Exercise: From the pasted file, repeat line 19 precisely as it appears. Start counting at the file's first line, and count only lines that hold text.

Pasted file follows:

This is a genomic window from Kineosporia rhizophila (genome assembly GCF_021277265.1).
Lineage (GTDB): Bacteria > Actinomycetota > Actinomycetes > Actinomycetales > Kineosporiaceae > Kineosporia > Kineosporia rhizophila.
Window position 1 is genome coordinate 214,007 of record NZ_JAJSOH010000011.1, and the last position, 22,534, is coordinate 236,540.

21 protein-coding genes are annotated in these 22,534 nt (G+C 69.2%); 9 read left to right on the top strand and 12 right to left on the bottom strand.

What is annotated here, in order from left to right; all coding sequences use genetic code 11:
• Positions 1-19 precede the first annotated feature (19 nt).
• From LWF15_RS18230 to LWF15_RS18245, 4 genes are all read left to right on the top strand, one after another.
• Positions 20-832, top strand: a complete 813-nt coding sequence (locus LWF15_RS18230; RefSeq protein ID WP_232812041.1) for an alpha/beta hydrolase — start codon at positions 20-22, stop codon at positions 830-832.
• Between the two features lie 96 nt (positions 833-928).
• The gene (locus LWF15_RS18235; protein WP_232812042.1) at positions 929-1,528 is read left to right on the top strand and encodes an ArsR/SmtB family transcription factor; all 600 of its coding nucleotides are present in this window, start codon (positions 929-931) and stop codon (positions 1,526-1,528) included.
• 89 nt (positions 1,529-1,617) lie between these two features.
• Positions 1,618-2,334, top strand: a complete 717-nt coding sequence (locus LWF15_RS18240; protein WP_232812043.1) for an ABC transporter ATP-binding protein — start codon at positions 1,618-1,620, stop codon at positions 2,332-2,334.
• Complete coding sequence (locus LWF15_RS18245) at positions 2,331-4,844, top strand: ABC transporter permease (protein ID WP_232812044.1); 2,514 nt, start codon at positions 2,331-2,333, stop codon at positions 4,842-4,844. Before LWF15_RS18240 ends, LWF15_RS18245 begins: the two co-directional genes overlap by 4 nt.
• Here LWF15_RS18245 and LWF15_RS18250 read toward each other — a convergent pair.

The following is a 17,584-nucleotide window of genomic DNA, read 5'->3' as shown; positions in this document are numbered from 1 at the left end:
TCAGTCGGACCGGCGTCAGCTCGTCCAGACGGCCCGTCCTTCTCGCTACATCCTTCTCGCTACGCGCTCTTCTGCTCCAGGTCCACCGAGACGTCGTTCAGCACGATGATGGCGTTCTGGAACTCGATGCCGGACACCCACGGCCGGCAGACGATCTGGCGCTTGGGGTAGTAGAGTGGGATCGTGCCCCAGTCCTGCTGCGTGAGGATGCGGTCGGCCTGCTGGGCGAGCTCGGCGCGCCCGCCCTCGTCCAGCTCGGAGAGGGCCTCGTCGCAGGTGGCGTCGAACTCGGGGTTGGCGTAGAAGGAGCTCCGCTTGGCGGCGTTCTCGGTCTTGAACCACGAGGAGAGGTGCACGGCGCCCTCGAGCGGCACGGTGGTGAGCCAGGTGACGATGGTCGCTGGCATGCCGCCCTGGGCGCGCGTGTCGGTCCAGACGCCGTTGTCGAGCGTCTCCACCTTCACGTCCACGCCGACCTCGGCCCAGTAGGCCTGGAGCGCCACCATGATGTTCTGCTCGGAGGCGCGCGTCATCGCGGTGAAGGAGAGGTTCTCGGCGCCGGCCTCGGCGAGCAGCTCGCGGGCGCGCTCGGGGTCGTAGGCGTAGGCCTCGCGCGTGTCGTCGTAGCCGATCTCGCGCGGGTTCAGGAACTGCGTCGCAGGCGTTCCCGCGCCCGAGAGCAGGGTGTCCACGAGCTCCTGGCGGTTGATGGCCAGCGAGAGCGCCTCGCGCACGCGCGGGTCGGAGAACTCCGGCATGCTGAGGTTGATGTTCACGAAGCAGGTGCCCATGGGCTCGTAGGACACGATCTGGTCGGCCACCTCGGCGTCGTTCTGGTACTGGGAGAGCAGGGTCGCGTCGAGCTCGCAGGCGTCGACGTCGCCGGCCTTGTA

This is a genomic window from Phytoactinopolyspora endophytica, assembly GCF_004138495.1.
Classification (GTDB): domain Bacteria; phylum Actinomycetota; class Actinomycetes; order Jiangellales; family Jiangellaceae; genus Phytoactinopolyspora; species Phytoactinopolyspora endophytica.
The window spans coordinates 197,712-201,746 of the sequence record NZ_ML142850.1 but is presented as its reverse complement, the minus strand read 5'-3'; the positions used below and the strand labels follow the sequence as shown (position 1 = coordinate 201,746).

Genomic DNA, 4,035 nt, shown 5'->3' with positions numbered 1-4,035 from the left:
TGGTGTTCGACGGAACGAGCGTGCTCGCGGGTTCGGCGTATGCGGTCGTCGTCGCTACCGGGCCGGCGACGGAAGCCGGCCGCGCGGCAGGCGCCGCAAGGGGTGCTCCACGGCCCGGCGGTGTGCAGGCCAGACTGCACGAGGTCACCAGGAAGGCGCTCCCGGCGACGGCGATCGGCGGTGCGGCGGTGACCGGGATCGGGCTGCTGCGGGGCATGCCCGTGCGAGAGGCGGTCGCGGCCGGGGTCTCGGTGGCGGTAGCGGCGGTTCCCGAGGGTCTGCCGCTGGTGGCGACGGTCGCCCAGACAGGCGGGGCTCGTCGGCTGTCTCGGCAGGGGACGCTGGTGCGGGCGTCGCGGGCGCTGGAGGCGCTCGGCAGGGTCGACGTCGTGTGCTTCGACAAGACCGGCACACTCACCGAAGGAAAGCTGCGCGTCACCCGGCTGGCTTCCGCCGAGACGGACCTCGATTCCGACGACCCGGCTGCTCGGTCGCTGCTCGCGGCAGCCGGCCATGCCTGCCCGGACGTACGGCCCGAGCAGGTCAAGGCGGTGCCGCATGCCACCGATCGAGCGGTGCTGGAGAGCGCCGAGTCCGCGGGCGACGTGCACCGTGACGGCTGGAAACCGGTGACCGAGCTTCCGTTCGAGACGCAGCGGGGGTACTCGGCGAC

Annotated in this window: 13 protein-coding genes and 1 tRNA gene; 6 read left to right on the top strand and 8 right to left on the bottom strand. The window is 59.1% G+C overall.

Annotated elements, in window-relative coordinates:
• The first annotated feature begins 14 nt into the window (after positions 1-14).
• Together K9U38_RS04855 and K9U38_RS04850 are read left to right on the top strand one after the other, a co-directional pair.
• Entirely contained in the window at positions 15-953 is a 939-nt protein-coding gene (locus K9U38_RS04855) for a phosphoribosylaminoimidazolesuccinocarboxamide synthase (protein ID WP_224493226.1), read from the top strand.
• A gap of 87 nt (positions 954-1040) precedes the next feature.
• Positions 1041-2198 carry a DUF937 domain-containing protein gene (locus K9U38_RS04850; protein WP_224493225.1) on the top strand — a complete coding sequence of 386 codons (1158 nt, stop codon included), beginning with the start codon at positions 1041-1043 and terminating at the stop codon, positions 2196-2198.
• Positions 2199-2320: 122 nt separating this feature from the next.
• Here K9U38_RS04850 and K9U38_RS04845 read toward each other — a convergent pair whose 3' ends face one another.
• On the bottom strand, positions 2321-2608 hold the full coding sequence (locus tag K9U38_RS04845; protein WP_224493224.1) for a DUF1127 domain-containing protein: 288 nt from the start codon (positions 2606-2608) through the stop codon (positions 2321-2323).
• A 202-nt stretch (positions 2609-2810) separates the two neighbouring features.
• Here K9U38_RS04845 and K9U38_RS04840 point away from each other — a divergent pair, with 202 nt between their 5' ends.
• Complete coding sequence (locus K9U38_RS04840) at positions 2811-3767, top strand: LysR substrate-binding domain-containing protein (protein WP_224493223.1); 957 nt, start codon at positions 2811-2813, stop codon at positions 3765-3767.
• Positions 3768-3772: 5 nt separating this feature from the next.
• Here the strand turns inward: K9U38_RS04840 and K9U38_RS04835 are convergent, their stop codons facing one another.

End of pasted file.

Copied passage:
The window spans coordinates 197,712-201,746 of the sequence record NZ_ML142850.1 but is presented as its reverse complement, the minus strand read 5'-3'; the positions used below and the strand labels follow the sequence as shown (position 1 = coordinate 201,746).